How to Beat Procrastination Permanently

It’s no surprise that we’ve touched on beating procrastination several times at WorkAwesome – it is productivity’s sworn enemy. On our path to progress, we’re constantly kicking procrastination to the curb, and often it just reappears a few steps farther along the road. Some of us fare better than others in the never-ending contest between procrastination and production, but few of us have taken the time to fully understand what procrastination is, where it comes from, and how to fight it effectively. In fact, most of us only know two things about procrastination; a basic, tip-of-the-iceberg definition, and not to do it.

Simply knowing “not to procrastinate” is inadequate. How can we learn how to beat procrastination if we don’t understand it? You wouldn’t go into any other battle without studying your opponent, maybe it’s time you got to “know your enemy.”

Which Tasks Do We Procrastinate?

We all know – in a very general, vague sense – when we tend to procrastinate, but a closer look at our least favorite tasks can show us exactly when we are prone to procrastination. Most of us follow certain behavioral patterns, delaying certain types of tasks with specific attributes. Psychologist Edwin Van Hooft theorizes that three task traits cause “task aversiveness,” the catalyst for procrastination:

  • Task difficulty. People tend to procrastinate when confronted with “difficult” tasks.
  • Task importance. People tend to procrastinate when they deem a task “unimportant.”
  • Task efficacy. When people don’t consider themselves “good at” the task at hand, they’re likely to procrastinate.

Structured Procrastination

Structured procrastination involves the reordering of tasks against their true importance. Faced with a particularly aversive (but important) task such as doing your taxes, you might discover less important things to do, like washing your car, finishing your laundry, or exercising. You might even invent tasks that border on the unnecessary, like disinfecting your desk or checking the air pressure on your car tires. It’s all about finding justifiable reasons to avoid the more important work.

It sounds harmless, even semi-productive, but structured procrastination is a serious problem. Your “to do” list is upside-down, reordering your tasks from least to most important. You’re putting off the critical tasks for trivialities that are barely worth your time. Your productivity may be up, but it’s only to hide from yourself the fact that your priorities are completely backwards.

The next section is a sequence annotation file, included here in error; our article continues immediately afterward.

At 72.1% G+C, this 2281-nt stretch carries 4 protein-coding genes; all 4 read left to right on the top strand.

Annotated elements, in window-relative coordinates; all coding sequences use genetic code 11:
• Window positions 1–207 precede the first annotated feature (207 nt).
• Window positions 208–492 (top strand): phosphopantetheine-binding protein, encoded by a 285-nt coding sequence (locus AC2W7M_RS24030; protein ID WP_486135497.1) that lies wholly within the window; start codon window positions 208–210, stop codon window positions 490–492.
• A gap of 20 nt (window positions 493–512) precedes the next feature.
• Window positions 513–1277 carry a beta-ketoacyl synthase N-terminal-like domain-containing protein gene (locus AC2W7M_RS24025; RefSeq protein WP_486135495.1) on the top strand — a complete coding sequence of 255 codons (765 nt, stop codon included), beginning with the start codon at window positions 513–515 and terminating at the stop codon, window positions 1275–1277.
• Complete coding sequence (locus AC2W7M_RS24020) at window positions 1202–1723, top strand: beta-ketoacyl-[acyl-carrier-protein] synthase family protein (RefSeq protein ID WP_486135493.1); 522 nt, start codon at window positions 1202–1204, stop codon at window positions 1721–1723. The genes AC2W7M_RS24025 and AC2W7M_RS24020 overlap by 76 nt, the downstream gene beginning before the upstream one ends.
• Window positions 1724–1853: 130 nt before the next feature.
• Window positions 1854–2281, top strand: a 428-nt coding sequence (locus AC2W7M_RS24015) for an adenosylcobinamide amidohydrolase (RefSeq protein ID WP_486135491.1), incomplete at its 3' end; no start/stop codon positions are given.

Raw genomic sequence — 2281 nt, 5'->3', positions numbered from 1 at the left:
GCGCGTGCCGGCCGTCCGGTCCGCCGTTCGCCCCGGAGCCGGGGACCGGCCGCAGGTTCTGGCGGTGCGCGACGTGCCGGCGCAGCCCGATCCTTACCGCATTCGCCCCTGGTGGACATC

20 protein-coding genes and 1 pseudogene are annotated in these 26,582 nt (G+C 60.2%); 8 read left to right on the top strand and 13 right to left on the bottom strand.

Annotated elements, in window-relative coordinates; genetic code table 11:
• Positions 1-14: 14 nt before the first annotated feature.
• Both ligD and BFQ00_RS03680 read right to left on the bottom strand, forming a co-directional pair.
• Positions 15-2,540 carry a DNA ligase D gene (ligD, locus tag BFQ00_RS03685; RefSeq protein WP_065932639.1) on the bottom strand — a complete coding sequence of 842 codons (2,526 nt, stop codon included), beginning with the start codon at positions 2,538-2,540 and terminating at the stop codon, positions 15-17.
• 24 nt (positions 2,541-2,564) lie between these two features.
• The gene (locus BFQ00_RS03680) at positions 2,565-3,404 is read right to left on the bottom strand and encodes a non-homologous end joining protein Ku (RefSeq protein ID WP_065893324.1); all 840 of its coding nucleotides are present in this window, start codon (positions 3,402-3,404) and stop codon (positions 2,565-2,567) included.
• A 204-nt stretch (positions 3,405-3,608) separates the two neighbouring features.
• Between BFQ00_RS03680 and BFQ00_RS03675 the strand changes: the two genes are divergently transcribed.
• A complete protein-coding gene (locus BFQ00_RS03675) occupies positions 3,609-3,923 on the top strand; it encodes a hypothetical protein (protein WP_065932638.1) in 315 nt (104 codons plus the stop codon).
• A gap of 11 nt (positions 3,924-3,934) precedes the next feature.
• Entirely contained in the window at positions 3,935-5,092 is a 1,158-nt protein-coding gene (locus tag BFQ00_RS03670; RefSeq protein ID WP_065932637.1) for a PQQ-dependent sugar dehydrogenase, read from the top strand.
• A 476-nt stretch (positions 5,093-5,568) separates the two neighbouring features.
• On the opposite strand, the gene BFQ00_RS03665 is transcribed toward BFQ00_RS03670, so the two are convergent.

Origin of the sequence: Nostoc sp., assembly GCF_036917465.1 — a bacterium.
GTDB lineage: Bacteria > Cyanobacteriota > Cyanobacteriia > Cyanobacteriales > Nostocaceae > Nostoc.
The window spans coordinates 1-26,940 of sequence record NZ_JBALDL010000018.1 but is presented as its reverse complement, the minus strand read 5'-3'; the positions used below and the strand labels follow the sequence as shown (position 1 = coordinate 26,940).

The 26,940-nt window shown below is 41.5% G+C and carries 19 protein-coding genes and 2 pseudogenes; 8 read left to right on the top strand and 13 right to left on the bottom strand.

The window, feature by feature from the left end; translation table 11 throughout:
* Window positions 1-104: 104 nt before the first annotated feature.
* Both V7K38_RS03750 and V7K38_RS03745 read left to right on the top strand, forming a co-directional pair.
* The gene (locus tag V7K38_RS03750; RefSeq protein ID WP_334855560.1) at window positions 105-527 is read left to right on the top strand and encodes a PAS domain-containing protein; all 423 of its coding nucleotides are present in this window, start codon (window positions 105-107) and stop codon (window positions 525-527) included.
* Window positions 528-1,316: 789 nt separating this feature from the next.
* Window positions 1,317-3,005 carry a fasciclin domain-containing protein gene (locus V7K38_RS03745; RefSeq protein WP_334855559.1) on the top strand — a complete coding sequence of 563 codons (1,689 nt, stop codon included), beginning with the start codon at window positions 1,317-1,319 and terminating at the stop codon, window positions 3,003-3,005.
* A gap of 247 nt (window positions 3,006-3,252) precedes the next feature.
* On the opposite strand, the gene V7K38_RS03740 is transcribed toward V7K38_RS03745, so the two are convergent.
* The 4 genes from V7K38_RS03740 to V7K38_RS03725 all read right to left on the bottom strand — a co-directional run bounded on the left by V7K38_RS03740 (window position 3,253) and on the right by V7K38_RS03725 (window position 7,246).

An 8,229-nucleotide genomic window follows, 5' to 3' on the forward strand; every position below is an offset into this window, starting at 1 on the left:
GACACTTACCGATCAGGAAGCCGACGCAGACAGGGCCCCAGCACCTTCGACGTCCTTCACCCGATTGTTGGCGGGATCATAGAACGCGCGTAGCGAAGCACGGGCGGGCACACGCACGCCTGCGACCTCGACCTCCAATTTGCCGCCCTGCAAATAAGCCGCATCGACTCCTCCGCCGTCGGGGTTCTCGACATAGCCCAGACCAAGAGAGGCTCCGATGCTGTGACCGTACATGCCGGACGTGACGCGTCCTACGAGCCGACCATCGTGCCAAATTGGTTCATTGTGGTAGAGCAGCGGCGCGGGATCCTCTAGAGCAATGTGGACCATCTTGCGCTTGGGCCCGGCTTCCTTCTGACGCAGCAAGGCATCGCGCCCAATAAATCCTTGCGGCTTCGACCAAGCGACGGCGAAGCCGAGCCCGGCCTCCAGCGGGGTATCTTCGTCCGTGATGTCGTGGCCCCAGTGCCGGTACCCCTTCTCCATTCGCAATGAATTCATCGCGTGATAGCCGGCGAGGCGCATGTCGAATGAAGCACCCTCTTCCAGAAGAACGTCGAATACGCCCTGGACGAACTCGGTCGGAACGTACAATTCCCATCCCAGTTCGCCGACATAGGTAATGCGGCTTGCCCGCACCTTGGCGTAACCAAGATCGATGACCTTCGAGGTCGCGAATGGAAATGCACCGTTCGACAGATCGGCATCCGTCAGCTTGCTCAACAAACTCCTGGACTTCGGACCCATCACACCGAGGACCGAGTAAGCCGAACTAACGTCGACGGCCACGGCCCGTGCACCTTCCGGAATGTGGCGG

Waiting For The “Spirit to Strike You”

Instead of springing into action like structured procrastinators, some people have the opposite reaction, becoming paralyzed by procrastination. Rather than avoiding the aversive work by turning to small, insignificant, less important tasks, they stay on target, facing the most important work first. However, that doesn’t necessarily mean they’re doing the work, and procrastinators often feel safe as long as they’re “in position,” even if they’re not actually making progress.

The classic example is the college student with a large paper due the next day. The student sits frozen at the keyboard. They aren’t writing, but they think that if they leave, they’ll miss a moment of perfect inspiration to write. The student feels comfortable and anxiety-free sitting at their desk. They’re not avoiding their work, in fact, they’re facing it… quite literally. But, they still aren’t actually doing it.


Perfectionism is often portrayed as a positive quality to have, but it’s a frequent catalyst for procrastination. Work simply won’t get started unless the conditions are perfect, and it won’t ever be finished until the results are flawless. This is the kind of behavior that will stop a gym-goer from starting their workout unless they’re fully rested, perfectly hydrated and optimally fueled via a pre-workout diet. Similarly, an author might never finish their book until every word is glimmering with perfection.

How Do We Beat Procrastination?

Understand the flavors of motivation. Internal motivation is a product of your own values and goals. External motivation involves rewards – like a salary – for completing tasks and penalties – like a poor performance review – for failure. As much as we’d love our strongest motivation to come from within, we tend to put externally motivated tasks ahead of internally motivated ones. In other words, you may want very badly to spend the evening with your family, but you feel that you have to finish that externally-motivated project report by midnight.

Practice volitional skills. Psychologically speaking, “volitional skills” is just the scientific term for “willpower,” but there is an important distinction between the terms: People consider willpower to be innate, something you’re born with (or born without). It sounds like an easy avenue for excuses; whenever you want to procrastinate, you can shrug and proclaim “I just don’t have the willpower,” as if there’s no way to summon the initiative to get the job done.

The excuse just isn’t viable: “Willpower” is not a power given at birth. It’s a volitional skill; you can develop it, improve it or neglect it. Consider your volitional skills like muscles; you can strengthen them, but you can also exhaust them. They benefit from rest, so pick your willpower battles carefully.

Stop calling yourself a procrastinator. If you get too comfortable with procrastination, you’ll eventually find yourself neglecting your job, your family and your personal health. Instead of declaring yourself a procrastinator, declare your productive intentions and remind yourself of your goals. As David Campbell said:

“Discipline is remembering what you want”

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